Tuesday, December 18, 2012

Hollyhock House, Frank Lloyd Wright, Architect 1921

One of Los Angeles' great civic landmarks, Hollyhock House was built for oil heiress Aline Barnsdall, who inherited the estate of her grandfather, William Barnsdall (who had the good fortune of discovering the second oil-producing well in the United States). The heiress had a passion for the arts, serving as co-director of an experimental theater company in Chicago, where she met architect Frank Lloyd Wright. While on a trip to California in 1915, the idea of developing a theatrical community in Los Angeles sparked her imagination with the innovative Wright to be her choice as architect.

The house takes its name from the hollyhock, a favorite flower of Barnsdall, which is stylized in the decorative elements of the home including the roofline, walls, columns, and furniture. The master plan called for an arts complex to be built on the thirty-six acre site known as Olive Hill consisting of a home for Barnsdall and her daughter, two guest houses, theater, dormitory and studios for actors and artists, shops, a home for the center's director and a movie theater. Only three of the structures were actually realized, the residence and guest houses. Although Wright is credited with the design, the actual construction was supervised by his apprentice, Rudolf Schindler, and Wright's son, Frank Lloyd Wright, Jr., who would establish prominent careers of their own. (Frank Lloyd Wright was preoccupied with work on the Imperial Hotel in Tokyo during most of the construction).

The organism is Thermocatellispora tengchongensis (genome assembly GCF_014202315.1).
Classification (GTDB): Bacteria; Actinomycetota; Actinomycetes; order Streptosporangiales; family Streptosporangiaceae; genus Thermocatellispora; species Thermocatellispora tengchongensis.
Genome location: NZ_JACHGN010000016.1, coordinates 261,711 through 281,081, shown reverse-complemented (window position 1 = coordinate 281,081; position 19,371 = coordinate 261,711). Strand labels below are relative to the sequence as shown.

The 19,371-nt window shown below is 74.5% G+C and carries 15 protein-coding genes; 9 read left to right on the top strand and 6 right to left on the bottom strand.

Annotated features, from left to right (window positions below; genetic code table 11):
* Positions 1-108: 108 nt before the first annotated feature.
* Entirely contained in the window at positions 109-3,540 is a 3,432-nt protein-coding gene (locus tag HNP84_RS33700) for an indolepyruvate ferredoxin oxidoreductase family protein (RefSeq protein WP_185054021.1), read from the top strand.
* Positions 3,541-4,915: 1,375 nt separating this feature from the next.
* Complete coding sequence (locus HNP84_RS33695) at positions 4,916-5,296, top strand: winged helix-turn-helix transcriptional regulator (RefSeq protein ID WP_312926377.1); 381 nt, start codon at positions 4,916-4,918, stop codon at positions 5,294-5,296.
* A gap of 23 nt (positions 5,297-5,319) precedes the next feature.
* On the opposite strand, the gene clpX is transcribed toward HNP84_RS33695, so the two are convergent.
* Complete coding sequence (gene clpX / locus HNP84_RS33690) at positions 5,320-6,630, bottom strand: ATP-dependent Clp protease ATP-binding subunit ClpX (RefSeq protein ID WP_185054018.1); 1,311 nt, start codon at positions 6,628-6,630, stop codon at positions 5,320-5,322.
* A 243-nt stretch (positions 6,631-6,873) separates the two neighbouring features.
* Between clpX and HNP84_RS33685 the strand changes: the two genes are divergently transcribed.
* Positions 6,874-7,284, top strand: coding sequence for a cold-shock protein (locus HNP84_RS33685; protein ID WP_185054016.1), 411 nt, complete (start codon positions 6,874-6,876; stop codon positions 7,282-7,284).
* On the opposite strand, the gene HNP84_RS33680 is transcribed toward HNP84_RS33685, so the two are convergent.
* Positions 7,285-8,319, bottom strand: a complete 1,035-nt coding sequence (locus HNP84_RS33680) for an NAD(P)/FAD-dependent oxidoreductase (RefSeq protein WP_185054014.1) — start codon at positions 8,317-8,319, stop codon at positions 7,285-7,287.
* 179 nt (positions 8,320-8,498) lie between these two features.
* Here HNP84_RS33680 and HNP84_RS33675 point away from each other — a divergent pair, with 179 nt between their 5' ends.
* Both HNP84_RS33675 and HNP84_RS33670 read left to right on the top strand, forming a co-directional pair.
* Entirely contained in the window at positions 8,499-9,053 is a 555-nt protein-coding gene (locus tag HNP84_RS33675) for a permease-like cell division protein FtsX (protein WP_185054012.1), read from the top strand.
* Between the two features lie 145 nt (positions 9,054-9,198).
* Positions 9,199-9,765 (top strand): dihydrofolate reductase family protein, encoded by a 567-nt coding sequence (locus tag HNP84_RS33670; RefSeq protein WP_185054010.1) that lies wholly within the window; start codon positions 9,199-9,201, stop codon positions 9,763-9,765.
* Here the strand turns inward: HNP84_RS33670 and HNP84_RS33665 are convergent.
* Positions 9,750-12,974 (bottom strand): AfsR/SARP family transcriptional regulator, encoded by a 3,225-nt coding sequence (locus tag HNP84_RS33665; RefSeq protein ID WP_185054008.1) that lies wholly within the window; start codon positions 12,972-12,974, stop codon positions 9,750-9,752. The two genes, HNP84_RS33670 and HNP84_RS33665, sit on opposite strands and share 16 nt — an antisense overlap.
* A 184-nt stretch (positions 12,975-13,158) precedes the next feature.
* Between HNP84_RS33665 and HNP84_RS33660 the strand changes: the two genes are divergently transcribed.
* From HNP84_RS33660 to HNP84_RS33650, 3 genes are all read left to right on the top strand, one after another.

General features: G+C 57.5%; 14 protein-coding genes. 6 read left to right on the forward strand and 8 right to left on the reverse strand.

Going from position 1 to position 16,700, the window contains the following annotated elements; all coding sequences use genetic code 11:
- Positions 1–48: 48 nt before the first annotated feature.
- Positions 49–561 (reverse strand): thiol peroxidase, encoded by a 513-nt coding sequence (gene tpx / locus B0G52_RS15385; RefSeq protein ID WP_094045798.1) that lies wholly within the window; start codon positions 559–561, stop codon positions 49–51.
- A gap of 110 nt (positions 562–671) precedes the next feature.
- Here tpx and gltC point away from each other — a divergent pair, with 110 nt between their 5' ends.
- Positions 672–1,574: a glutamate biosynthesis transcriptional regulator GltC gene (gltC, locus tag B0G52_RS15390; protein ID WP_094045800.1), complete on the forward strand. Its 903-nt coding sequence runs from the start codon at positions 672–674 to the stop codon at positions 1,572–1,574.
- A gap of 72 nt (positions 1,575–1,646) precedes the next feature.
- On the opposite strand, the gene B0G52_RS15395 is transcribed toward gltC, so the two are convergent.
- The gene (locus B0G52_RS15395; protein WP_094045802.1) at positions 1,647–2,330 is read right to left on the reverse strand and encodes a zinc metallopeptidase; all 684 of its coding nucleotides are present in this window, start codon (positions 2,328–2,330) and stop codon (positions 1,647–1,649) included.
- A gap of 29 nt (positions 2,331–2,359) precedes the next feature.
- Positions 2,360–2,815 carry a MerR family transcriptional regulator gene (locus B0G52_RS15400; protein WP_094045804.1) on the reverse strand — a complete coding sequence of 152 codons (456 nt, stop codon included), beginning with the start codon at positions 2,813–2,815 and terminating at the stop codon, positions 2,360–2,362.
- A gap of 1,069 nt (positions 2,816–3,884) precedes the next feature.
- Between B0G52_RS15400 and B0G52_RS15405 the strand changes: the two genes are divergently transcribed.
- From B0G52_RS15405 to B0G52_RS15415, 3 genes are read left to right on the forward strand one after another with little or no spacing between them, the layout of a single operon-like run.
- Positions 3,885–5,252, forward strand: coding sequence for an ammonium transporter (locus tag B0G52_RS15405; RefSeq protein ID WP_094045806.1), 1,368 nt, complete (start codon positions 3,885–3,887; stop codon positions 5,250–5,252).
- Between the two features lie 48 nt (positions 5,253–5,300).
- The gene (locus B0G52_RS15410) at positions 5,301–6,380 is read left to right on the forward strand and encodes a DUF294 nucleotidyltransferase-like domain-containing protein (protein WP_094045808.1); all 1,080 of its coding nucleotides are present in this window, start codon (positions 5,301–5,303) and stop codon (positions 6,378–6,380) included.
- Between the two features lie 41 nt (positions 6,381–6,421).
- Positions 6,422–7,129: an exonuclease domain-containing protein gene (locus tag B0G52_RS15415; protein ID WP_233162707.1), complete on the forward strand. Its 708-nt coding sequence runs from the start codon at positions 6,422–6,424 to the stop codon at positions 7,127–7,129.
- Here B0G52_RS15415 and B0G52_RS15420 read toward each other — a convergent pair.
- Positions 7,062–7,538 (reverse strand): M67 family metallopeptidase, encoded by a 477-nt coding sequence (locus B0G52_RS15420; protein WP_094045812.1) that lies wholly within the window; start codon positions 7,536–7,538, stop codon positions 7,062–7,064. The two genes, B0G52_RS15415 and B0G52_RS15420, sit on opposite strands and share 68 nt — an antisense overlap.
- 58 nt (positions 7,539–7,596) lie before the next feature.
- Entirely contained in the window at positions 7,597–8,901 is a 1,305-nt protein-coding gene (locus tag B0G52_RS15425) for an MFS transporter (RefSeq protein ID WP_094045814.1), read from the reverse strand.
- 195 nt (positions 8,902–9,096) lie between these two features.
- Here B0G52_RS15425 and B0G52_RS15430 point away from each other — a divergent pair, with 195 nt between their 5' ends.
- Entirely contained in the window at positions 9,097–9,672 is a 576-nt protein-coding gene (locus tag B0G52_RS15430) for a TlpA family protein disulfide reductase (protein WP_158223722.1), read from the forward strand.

In 1927, Barnsdall, without ever having lived at Hollyhock, deeded the house and eleven surrounding acres to the City of Los Angeles. It was leased to various organizations including the California Art Club and Dorothy Clune Murray's Olive Hill Foundation in the ensuing decades, enduring alterations to suit the various needs of the tenants. In 1974, the facility underwent an extensive restoration, bringing back much of the original appearance.

Although Barnsdall's dream of a center for the arts was not realized during her lifetime, she would be proud to see the home in its present state. Today, the Barsdall Arts Park offers a modern civic art gallery, theater, and art studios, and a stunning example of the genius of Frank Lloyd Wright. Photo taken during a tour of Los Angeles Modernism for the French Institute of Architectts (Champagne Region) arranged by myself and Architect Gustavo Gubel, October 11, 2008.

In 1963, the Hollyhock House was designated a Los Angeles Historic-Cultural Landmark by the Cultural Affairs Commission (No. 12). The Barnsdall Art Park is located at 4804 Hollywood Boulevard. Hourly tours are available Wednesday through Sunday beginning at 12:30 p.m. and ending at 3:30 p.m.

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